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Client Poaching: Tortious Interference and the Competitor’s Privilege

No matter what industry a company operates in, every business is in the business of sales. Bringing in new customers and maintaining relationships with old ones is a key part of having a profitable growing business. So, it is only natural that the law would have something to say about the act of one company taking business away from another. Consequently, a company who loses a client to a competitor may have a claim for tortious interference with that business relationship.

However, competition between companies is also fundamental to the American economy. The law is set up on the notion that such competition makes companies better and provides better options for consumers. Therefore, the law includes a “competitor’s privilege,” a defense that competitors who poach clients can raise against claims of tortious interference.

Tortious Interference Basics

Tortious interference is a Florida law claim that allows people to seek damages for the loss of a business relationship or contract that a third party improperly interfered with. Importantly, a lawsuit for tortious interference is brought against the third party who interferes with the contract, not against the former customer or business associate.

Florida law includes a three-part test for when someone has tortiously interfered with a business relationship. First, there must be a preexisting business relationship between two people that the defendant was aware of. This relationship can be anything from a formal contract to a mere history of past dealings. Second, the defendant must convince the third party to end that agreement. Third, the ending of that relationship must have caused some sort of damage to the plaintiff, such as lost profits.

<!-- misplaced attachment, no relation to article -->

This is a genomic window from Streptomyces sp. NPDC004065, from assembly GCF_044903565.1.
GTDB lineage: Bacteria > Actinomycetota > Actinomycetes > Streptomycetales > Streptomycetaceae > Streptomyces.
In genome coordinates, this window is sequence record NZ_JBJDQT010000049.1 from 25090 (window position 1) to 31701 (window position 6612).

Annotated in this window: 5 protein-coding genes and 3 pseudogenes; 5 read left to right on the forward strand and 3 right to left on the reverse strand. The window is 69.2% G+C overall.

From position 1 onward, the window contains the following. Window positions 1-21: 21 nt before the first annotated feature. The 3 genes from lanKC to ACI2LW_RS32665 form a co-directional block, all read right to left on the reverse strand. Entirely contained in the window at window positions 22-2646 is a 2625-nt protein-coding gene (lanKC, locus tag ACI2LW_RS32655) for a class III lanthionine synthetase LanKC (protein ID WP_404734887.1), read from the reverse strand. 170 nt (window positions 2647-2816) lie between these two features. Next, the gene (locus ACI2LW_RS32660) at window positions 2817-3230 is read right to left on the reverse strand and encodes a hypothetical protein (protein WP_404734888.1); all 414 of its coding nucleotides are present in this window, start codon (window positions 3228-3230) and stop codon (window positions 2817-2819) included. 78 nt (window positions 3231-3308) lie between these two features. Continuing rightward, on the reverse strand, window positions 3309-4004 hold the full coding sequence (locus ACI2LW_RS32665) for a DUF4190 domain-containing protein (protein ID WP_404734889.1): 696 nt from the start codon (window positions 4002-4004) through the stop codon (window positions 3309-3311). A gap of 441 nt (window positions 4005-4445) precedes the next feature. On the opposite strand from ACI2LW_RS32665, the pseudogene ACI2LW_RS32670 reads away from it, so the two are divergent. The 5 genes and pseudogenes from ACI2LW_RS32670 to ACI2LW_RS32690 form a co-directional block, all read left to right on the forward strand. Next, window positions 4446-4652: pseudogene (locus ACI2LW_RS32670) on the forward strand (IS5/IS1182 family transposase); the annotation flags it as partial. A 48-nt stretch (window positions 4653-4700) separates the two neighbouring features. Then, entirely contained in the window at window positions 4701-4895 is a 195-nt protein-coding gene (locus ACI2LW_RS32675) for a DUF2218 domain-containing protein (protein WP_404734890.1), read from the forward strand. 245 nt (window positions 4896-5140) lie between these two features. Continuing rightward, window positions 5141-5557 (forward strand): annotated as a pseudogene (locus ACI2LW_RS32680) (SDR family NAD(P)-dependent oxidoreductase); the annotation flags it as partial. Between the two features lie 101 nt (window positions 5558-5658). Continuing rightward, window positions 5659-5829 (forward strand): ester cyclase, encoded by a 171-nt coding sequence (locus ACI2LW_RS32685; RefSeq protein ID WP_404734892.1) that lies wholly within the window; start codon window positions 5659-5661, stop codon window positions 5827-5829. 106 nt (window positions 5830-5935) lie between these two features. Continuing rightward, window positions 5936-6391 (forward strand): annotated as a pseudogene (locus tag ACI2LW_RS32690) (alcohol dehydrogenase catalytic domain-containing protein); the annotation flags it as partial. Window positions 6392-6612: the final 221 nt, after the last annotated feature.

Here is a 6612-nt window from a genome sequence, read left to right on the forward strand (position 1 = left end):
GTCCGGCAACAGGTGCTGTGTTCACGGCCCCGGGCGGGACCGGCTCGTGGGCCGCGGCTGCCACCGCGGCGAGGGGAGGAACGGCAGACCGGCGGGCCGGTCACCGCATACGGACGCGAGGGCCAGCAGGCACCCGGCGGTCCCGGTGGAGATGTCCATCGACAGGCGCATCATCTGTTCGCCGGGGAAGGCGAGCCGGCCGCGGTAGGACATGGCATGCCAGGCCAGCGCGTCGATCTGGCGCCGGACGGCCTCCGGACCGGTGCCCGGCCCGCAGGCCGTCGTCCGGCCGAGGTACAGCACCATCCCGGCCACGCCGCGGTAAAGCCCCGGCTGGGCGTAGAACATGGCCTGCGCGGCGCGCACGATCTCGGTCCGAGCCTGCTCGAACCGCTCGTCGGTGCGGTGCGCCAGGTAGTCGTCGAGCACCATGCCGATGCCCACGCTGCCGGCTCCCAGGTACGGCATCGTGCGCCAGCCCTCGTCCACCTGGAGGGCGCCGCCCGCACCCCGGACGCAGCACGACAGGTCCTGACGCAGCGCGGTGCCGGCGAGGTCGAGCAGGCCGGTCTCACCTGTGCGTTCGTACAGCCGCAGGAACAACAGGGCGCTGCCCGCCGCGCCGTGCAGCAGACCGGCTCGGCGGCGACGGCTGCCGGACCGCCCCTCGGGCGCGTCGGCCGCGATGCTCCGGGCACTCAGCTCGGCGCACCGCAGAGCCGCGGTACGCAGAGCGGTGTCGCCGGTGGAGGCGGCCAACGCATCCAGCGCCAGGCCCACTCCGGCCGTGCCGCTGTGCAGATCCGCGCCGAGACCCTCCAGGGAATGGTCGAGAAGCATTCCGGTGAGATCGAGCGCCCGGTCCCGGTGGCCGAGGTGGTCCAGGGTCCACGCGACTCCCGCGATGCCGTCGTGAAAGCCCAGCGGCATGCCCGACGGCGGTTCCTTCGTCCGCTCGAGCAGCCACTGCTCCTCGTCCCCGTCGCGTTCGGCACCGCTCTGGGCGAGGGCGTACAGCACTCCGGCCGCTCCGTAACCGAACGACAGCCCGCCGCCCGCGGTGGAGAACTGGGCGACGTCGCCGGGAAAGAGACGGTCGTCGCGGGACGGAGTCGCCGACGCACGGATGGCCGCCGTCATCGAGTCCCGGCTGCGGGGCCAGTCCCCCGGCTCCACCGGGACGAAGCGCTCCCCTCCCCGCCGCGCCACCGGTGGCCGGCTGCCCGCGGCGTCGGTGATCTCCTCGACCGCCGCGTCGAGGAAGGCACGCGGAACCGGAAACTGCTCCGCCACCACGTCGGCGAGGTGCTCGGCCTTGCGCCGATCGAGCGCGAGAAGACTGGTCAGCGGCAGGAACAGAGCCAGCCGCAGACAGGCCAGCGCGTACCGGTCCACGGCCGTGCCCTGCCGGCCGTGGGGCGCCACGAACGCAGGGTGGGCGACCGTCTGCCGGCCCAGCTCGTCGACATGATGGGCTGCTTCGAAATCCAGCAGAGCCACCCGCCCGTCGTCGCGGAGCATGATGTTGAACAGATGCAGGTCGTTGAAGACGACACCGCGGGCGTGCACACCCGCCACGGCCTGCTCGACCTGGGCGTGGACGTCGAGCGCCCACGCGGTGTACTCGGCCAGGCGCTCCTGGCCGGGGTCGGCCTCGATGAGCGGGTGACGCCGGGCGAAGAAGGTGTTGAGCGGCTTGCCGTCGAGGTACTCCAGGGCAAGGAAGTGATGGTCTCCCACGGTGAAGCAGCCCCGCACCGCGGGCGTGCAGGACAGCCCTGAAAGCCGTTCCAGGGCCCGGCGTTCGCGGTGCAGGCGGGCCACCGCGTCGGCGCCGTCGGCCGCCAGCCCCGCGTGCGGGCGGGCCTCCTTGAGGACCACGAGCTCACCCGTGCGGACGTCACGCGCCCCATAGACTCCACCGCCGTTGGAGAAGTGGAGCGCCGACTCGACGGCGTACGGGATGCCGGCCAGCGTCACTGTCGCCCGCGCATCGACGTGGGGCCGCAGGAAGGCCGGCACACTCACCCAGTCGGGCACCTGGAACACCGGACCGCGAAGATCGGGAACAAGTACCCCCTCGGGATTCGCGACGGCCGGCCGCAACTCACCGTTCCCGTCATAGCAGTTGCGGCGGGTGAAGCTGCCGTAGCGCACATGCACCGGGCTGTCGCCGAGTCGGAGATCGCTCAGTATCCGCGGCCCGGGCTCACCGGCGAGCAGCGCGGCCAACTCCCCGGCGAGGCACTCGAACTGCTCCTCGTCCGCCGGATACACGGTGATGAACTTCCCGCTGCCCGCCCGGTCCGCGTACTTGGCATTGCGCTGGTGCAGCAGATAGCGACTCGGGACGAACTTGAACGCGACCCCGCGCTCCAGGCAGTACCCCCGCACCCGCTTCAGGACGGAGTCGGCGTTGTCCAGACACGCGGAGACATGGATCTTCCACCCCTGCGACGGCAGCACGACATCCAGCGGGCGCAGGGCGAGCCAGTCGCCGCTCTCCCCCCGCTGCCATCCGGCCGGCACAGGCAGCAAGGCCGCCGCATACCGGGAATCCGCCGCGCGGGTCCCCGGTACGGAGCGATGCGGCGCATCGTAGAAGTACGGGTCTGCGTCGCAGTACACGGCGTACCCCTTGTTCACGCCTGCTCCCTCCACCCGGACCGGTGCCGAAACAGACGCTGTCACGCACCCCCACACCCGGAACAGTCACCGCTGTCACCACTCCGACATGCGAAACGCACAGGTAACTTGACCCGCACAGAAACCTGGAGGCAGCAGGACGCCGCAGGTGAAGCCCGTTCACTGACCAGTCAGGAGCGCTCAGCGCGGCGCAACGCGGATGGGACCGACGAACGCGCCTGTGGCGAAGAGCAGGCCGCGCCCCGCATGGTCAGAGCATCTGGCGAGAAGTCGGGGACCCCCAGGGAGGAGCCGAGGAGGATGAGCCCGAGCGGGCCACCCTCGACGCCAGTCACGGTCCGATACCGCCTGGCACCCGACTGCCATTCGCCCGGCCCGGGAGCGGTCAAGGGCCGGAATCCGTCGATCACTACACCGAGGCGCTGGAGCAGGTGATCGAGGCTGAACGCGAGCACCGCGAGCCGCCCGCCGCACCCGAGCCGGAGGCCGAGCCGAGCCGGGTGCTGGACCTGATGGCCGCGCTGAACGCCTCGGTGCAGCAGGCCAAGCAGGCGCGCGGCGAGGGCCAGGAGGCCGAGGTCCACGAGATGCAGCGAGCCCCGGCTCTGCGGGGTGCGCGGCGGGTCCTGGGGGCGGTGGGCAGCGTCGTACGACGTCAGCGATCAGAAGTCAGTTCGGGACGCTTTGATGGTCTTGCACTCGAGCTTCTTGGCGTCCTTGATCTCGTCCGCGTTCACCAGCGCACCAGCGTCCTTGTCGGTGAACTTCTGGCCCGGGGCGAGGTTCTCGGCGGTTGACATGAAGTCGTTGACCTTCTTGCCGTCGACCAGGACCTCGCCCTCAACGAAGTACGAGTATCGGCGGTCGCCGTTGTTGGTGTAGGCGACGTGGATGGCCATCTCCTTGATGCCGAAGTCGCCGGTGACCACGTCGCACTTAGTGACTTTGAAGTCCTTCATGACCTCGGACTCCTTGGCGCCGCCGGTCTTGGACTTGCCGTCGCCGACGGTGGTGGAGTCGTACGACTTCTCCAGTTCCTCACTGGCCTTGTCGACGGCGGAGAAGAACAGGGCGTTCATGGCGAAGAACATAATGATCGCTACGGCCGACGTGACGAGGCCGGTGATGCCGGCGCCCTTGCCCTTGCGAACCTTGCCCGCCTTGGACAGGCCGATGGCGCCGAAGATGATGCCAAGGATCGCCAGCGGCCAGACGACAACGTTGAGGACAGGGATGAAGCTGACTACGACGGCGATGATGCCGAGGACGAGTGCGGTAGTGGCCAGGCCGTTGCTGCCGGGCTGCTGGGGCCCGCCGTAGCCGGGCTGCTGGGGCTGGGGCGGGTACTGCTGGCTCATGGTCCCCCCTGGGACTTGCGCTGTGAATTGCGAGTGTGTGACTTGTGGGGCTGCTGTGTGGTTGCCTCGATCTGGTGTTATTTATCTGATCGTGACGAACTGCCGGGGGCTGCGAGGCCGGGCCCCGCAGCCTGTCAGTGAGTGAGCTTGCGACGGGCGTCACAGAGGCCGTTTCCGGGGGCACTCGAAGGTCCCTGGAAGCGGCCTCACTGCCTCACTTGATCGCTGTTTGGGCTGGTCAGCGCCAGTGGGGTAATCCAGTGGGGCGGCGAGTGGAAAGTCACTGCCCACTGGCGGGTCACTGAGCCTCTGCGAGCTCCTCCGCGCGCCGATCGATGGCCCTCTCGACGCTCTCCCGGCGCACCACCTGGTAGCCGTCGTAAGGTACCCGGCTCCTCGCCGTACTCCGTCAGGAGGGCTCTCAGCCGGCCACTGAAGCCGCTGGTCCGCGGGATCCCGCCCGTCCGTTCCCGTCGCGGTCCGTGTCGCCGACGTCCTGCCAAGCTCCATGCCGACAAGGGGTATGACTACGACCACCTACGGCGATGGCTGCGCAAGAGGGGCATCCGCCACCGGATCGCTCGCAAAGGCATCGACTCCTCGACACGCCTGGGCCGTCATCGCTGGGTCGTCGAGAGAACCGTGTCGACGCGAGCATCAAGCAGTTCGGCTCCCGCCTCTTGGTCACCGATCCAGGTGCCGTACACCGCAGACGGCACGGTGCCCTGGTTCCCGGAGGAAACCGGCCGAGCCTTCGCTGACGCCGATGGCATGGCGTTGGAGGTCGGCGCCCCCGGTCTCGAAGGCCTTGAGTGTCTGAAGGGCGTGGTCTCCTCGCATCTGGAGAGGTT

The Competitor’s Privilege

However, not all interferences with a business relationship will give rise to a claim for tortious interference. The law gives certain people the right to interfere with business relationships with impunity, provided they do so in the right way. One of the most common of these classes of people are competitors, who may attempt to pull clients away from other companies in the industry.

Importantly, the mere fact that the two companies are competitors is not enough to provide a shield against a claim of tortious interference. Instead, Florida law imposes four conditions that a defendant must satisfy in order to claim the protection of the competitor’s privilege. First, the business relationship between the plaintiff and the third party must involve an area where the plaintiff competes with the defendant. Second, the defendant may not pull the client away through the use of improper means, such as fraud. Third, the defendant cannot create an illegal restraint of competition, meaning that it cannot violate antitrust laws. Fourth, the defendant’s purpose must be at least in part to advance its competitive interest with the plaintiff; it cannot interfere with the relationship completely out of spite or malice. However, having spite or malice as a motive in addition to legitimate competitive interest will not destroy the defense.

Although fair competition is the norm between businesses, there are times when it can go too far. If you are currently involved in a dispute with a competitor over a client, contact a West Palm Beach business litigation attorney today. The attorneys at Pike & Lustig, LLP are happy to provide you with legal guidance.

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